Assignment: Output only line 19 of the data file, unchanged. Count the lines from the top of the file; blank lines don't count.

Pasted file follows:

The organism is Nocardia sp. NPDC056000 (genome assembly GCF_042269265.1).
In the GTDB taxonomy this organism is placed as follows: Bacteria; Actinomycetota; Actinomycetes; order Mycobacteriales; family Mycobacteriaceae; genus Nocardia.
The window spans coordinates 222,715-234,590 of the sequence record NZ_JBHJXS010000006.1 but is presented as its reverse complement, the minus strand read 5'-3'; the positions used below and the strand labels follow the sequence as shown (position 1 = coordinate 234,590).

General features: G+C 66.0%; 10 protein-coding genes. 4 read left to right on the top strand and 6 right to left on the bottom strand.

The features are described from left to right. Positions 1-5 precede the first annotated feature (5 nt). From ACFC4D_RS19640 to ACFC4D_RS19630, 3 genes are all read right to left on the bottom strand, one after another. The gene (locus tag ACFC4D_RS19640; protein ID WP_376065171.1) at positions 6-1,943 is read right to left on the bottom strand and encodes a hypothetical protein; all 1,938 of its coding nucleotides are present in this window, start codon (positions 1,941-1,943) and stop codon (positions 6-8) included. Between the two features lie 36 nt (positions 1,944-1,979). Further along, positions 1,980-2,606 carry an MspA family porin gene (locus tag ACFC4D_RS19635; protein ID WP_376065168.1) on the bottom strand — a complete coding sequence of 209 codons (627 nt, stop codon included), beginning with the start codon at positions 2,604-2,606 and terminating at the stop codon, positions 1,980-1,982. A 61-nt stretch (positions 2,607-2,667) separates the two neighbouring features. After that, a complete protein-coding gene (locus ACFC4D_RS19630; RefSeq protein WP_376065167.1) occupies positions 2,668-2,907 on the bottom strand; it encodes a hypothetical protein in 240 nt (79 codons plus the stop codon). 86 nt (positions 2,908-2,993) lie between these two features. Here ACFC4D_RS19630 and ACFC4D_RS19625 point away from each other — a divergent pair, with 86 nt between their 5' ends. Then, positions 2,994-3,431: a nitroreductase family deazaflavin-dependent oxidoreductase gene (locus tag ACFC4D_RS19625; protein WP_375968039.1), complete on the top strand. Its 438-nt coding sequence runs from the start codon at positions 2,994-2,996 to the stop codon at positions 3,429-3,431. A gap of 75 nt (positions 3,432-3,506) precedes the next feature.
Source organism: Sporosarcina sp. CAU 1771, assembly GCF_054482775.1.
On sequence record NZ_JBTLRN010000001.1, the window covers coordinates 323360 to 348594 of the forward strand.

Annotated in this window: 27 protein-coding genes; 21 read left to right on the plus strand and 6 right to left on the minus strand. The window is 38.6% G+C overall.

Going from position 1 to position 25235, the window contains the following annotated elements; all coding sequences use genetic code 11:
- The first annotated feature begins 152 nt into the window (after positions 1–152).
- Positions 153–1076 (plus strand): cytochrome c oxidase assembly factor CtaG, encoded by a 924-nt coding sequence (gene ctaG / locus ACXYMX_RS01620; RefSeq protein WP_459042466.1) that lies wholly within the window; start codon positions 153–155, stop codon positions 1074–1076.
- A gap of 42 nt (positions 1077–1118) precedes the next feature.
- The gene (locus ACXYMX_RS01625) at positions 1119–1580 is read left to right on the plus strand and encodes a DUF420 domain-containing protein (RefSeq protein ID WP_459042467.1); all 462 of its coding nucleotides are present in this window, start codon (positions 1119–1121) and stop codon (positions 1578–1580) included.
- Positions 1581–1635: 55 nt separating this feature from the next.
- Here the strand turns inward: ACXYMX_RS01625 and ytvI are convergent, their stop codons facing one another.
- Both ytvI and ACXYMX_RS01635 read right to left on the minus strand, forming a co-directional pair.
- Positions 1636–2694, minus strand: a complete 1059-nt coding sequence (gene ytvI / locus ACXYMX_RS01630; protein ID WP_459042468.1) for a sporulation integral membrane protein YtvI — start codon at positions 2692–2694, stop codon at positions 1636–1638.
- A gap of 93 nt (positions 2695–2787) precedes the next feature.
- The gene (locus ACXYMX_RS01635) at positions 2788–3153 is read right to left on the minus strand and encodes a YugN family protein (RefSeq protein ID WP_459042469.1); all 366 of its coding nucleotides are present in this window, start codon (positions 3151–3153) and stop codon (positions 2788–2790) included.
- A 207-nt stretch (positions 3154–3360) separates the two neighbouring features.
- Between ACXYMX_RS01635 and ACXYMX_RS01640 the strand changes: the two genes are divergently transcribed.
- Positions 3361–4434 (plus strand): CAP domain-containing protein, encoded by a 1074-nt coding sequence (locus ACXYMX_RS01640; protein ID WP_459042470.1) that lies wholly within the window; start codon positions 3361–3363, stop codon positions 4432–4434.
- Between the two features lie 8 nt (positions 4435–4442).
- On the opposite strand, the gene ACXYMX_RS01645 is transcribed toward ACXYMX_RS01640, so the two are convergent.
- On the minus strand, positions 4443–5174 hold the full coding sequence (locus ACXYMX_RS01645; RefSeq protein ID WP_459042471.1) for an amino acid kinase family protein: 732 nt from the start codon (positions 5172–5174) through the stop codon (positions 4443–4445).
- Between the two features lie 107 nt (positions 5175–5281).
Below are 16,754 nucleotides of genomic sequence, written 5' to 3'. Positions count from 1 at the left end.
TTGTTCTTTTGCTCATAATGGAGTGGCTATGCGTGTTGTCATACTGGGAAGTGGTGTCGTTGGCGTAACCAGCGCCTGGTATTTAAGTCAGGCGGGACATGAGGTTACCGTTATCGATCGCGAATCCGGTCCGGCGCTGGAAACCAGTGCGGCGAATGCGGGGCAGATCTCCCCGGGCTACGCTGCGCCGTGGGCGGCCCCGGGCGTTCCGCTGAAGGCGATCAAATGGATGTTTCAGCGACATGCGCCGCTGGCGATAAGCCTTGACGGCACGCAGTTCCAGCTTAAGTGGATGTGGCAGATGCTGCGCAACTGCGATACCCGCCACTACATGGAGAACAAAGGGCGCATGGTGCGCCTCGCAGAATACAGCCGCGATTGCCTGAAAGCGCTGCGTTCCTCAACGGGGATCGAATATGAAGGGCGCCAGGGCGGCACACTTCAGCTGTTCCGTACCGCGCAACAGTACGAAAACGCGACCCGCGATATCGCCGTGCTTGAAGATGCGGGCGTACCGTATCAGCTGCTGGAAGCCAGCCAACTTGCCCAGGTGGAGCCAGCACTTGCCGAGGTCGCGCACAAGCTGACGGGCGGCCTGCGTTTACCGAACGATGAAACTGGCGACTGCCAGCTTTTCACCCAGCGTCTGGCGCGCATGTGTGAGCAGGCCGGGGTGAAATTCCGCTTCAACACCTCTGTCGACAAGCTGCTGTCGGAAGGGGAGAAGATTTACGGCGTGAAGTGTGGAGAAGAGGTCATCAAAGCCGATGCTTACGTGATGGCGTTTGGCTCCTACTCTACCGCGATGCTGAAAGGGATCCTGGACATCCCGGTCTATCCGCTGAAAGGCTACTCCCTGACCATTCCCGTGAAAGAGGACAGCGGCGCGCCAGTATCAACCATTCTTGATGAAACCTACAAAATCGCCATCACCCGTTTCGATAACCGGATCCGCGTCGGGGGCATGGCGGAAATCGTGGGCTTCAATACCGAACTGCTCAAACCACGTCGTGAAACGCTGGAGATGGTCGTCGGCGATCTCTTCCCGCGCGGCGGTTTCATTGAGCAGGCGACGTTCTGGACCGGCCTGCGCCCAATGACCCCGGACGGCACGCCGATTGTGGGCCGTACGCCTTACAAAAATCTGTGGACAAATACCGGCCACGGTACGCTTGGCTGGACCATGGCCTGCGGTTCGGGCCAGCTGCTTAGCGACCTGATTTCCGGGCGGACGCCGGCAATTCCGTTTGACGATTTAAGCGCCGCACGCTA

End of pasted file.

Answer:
- The gene (locus ACXYMX_RS01635) at positions 2788–3153 is read right to left on the minus strand and encodes a YugN family protein (RefSeq protein ID WP_459042469.1); all 366 of its coding nucleotides are present in this window, start codon (positions 3151–3153) and stop codon (positions 2788–2790) included.